“You have heard that it was said, ‘You shall love your neighbor and hate your enemy.’ But I say to you, Love your enemies and pray for those who persecute you, so that you may be sons of your Father who is in heaven. For he makes his sun rise on the evil and on the good, and sends rain on the just and on the unjust.” [Matthew 5:43-45 (ESV)]

Have you forgotten what we are to say to ourselves every morning? “Today I shall meet cruel men, cowards and liars, the envious and the drunken. They will be like that because they do not know what is good from what is bad. This is an evil which has fallen upon them not me. They are to be pitied, not….” [From “Till We Have Faces” by C.S. Lewis]

“They are to be pitied, not….” Not what? Author C.S. Lewis did not complete the sentence and I don’t think the omission was by accident. When I read the above passage, I thought of the words I (as a Christian) should use to replace the ellipsis; they are not to be reviled, hated, judged, condemned, berated, scorned, abused, or despised. Regretfully, my initial reaction upon running across the scum of the earth—the rapists, molesters, traffickers, exploiters, extorters, attackers, murderers, deceivers, hate-spewers, and tyrants that seem to populate our world—is more likely to be the exact opposite. Rather than a feeling of pity, compassion, mercy, forgiveness, or love, it’s one of outrage, loathing, and disgust.

Whether we’ve met them first-hand, they’ve have touched the lives of those we love, or they’re merely names and faces we know from the news, what is our reaction when we encounter those who are cruel, cowardly, devious, depraved, corrupt, or hate-filled? What is our response when we encounter those who don’t seem to know good from bad or right from wrong? What of those who treat us or others poorly, who betray people’s trust, whose mouths spew venom and deceit? Do we ever think to pray for them or their families or do we limit our prayers to the victims of their evil?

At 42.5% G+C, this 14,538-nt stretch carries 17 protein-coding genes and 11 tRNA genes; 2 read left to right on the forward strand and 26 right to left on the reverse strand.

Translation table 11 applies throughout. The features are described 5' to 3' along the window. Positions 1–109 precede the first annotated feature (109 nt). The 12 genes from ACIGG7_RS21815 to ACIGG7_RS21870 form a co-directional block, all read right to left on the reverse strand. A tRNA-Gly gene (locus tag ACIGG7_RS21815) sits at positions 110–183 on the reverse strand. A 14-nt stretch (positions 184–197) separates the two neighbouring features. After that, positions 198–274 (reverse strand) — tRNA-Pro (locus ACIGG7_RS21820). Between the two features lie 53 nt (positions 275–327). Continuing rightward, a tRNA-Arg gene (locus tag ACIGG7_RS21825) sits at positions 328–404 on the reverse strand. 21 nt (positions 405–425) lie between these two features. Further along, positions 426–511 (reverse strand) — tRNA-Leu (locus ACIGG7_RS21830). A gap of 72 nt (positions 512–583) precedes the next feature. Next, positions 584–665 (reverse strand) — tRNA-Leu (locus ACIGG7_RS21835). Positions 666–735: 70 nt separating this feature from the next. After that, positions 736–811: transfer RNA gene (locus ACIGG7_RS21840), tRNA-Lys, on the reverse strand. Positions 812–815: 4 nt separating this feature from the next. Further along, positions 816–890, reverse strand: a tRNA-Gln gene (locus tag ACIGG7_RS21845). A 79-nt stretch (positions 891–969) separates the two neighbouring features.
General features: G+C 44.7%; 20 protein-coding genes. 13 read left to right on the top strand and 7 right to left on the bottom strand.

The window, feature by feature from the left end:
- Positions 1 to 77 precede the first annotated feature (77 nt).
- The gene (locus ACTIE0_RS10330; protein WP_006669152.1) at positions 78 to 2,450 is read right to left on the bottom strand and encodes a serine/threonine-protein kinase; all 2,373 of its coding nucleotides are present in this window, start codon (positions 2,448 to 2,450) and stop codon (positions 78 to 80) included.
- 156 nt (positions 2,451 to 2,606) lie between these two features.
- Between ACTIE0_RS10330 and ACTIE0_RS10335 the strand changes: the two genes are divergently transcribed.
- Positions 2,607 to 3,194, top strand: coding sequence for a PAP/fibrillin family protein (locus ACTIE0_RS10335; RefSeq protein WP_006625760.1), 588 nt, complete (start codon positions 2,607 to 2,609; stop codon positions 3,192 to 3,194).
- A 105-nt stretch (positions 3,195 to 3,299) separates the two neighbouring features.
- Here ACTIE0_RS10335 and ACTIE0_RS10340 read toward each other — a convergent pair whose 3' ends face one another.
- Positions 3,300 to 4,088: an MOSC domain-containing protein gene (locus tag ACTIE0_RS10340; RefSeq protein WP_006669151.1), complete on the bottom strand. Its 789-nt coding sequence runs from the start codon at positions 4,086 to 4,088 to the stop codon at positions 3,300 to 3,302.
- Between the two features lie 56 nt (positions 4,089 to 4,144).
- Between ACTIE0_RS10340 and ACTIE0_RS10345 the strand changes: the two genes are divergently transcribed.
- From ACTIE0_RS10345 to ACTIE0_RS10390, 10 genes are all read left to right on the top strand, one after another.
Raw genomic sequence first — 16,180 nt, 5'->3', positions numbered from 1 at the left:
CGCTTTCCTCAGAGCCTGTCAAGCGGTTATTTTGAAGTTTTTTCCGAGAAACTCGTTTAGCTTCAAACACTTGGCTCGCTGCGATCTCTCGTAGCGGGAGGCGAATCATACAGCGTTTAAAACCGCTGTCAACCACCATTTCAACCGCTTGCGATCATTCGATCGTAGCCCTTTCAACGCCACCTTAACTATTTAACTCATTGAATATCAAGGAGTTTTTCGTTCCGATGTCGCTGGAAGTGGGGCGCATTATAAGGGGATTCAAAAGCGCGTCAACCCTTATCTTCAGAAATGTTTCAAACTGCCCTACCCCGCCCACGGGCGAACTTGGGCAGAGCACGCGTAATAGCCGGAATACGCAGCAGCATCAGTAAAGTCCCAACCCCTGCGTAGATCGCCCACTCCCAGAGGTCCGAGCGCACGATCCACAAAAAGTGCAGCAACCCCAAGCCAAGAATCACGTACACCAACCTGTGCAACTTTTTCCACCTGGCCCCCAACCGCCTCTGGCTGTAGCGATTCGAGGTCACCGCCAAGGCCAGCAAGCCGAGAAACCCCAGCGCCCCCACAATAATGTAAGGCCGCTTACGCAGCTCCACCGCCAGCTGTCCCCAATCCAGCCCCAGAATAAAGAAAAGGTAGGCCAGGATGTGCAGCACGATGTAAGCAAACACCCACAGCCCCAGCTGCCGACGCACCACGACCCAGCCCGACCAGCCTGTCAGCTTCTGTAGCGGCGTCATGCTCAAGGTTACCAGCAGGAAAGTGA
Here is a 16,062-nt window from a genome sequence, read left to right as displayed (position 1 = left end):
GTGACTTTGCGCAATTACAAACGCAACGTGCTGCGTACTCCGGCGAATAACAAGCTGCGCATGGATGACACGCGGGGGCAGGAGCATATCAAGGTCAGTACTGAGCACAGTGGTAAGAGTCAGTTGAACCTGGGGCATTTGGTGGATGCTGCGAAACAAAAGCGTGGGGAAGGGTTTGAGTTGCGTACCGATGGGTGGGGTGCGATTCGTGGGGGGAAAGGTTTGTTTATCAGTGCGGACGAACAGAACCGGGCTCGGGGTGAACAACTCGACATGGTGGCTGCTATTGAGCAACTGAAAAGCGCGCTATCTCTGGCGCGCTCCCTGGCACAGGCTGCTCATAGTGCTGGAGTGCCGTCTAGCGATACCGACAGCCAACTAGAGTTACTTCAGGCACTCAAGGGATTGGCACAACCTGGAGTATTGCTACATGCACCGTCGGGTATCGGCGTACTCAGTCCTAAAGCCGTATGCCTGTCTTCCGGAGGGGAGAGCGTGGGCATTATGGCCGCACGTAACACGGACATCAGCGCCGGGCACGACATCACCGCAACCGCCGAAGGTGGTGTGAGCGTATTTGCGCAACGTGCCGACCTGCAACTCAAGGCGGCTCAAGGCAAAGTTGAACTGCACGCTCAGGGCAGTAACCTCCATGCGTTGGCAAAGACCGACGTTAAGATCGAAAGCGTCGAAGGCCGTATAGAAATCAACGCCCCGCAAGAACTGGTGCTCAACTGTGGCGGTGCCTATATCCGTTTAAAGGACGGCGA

When Jesus was giving what’s known as the Sermon on the Mount, He referred to the Old Testament law (found in Leviticus 19:18) that we are to love our neighbor. While it is easy to infer from this law that we can do the opposite with our enemy, there is no Old Testament law authorizing hatred of our enemies. While Jesus’ listeners may have “heard” that, it never was the written law! He clarified the matter by clearly saying that we are to love our enemy. Since God loves His people indiscriminately, so must we!

Father, we know that people who seem devoid of anything good will cross our paths daily. Keep us from allowing their hate and evil to spill onto our behavior. Never forgetting that they are your children too, may we always recall your command that we are to love friend and foe alike. Help us find a way to forgive the unforgiveable and love the unlovable. Give us a soul of compassion and a heart filled with prayer for all of your children.

A man should not allow himself to hate even his enemies; because if you indulge this passion on some occasions, it will rise of itself in others; if you hate your enemies, you will contract such a vicious habit of mind as by degrees will break out upon those who are your friends, or those who are indifferent to you. [Plutarch]

For if you love those who love you, what reward do you have? Do not even the tax collectors do the same? And if you greet only your brothers, what more are you doing than others? Do not even the Gentiles do the same? You therefore must be perfect, as your heavenly Father is perfect. [Matthew 5: 46-48 (ESV)]

Let all bitterness and wrath and anger and clamor and slander be put away from you, along with all malice. 32 Be kind to one another, tenderhearted, forgiving one another, as God in Christ forgave you. [Ephesians 4:31-32 (ESV)]

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